Macau is a wonderful place to explore and has a remarkable history of centuries of Portuguese rule and recent Chinese rule. Many know Macau for its casinos, but there is much more to see.
Macau is a tiny place, home to half-a-million Macanese. The Macau Peninsula is the most northern part of the region, linked to the Chinese mainland. It’s here that most of the must-sees are concentrated – the ruins of St. Paul, Senado Square, Na Tcha Temple and the Moorish Barracks to name just a few.
Taipa is the island south of the peninsula. Three bridges link it to the peninsula and the airport is situated here. It’s also a major residential centre and a visit here is a great opportunity to experience the everyday hustle and bustle of Macau.
Cotai is the Las Vegas-like strip between Taipa and Coloane and is the site of gargantuan new casinos including The Venetian.
Coloane, the most southerly island, is mountainous and consequently less developed although it is where you’ll find Macau’s first golf course. Coloane Village is charming with narrow lanes lined by brightly painted Portuguese-style buildings. There are two beaches – Cheoc Van and Hac Sa – and hiking trails in the hilly interior.
Macau has a humid subtropical climate. The average yearly temperature is 22 C (72 F). Summers (May to September) are hot and humid, with temperatures between 29 and 35 C (84 and 95 F). Winters (December to March) are mild; temperatures rarely fall below 5 C (40 F). The breeze blowing in off the sea keeps conditions cooler than on mainland China. Typhoon season runs from July to September.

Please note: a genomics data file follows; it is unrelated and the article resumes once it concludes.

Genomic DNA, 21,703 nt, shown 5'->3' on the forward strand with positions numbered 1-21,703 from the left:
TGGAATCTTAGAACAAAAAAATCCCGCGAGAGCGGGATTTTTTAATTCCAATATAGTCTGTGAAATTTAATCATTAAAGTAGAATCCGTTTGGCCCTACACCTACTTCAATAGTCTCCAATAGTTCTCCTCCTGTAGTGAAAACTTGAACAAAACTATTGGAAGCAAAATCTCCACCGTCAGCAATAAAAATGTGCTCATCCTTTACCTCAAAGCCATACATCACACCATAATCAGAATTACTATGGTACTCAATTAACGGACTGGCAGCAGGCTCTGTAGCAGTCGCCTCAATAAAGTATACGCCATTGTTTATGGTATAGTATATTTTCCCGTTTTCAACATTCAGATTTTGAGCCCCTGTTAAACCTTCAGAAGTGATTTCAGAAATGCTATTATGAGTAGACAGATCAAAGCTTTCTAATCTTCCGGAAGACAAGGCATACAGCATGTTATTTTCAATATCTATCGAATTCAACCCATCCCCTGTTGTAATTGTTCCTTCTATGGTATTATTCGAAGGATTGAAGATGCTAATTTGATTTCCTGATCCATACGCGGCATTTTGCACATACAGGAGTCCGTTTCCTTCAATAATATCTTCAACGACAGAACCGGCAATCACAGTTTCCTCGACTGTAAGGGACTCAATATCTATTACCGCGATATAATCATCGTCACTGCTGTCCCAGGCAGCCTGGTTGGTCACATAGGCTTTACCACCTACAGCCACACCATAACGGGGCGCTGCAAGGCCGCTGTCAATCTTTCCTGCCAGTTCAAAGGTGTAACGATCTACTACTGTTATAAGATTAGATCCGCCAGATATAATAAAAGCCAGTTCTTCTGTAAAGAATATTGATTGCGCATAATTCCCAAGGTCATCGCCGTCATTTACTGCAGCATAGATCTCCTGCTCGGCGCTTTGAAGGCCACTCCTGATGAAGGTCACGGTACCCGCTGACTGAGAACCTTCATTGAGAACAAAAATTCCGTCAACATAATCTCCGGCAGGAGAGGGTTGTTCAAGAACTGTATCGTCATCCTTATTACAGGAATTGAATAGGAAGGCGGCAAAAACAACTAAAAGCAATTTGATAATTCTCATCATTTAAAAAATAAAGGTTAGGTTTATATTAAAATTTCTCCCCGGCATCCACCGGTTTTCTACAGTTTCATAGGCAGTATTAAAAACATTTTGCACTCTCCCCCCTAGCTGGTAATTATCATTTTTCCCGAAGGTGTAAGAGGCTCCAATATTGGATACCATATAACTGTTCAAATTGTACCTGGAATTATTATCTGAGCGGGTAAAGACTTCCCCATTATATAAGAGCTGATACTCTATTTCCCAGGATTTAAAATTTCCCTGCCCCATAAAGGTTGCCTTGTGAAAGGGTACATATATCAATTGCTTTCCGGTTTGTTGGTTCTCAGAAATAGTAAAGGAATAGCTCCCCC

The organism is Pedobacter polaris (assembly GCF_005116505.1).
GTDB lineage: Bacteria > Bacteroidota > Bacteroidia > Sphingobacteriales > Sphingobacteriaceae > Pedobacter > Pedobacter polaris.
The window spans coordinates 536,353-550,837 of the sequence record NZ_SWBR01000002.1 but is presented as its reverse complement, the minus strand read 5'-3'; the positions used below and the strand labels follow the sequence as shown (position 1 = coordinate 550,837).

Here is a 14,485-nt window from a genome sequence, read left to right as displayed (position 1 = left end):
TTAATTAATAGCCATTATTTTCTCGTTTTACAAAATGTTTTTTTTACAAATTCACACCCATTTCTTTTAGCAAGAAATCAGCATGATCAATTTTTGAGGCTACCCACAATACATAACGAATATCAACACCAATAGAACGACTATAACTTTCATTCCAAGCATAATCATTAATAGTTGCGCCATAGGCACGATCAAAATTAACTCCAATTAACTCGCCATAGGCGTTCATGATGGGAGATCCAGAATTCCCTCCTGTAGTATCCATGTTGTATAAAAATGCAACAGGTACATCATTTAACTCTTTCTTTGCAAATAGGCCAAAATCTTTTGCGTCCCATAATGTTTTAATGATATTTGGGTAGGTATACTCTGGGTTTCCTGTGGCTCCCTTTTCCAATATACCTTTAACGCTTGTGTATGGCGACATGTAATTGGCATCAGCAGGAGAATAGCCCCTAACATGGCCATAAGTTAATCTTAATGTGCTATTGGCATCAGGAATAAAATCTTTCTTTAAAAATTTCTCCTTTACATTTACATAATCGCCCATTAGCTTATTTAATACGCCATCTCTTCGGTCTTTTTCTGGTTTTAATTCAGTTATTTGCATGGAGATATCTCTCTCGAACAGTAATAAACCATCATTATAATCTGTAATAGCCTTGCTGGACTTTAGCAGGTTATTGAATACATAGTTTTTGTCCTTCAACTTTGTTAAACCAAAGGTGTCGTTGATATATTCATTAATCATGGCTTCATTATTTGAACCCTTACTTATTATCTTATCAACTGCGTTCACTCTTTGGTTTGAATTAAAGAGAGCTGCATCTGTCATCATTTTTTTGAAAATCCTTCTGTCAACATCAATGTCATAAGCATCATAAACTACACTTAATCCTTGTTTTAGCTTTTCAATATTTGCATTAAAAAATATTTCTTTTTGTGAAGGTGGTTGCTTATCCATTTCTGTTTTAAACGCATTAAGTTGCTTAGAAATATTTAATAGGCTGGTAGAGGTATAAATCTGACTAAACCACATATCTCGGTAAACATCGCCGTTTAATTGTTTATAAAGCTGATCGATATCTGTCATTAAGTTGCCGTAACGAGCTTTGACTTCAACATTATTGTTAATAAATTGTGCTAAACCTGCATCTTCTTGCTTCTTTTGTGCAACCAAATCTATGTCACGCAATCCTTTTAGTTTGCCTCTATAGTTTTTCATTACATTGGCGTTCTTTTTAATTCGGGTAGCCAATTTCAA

November to the end of April is peak tourist season in Macau. This takes in Macau International Music Festival (October/November), Macau Food Festival (November), Macau Grand Prix (November), Macau International Marathon (December), Christmas, New Year, Chinese New Year and Easter.
The low season is May to October, coinciding with Typhoon and rain season. However, there are several major festivals during these months including Macau Arts Festival (May), the Macau International Dragon Boat Races (June), Macau International Fireworks Display Contest (September/October) and Chung Yeung Festival (October).
If you fly into Macau International Airport, there are several ways downtown. Depending on which hotel you are staying at there may be a pick-up service. Taxis are readily available and there are also bus services that serve the city and stop at all the major hotels.
If you’re flying to Hong Kong Chek Lap Kok International Airport there are plenty of ways to get over to Macau. Taxis and buses travel to the ferry terminal.
There’s no need to think about driving in Macau. The territory is small, just 28 square kilometres (11 square miles), and there are plenty of ways to get around. For sight-seeing in the different districts of Macau (Peninsula, Taipa or Coloane), walking is best.
The major casinos and hotels operate complimentary shuttle buses for guests. The Terminal Maritimo is a stop for many shuttles and the really big casinos travel to the Barrier Gate, Taipa Ferry Terminal and airport.
The bus service is efficient, reliable and air-conditioned. Taxis are readily available and there are two types – black with cream roofs and yellow. Most taxis will have a destination guide that includes the names of the most requested destinations in English, Chinese and Portuguese.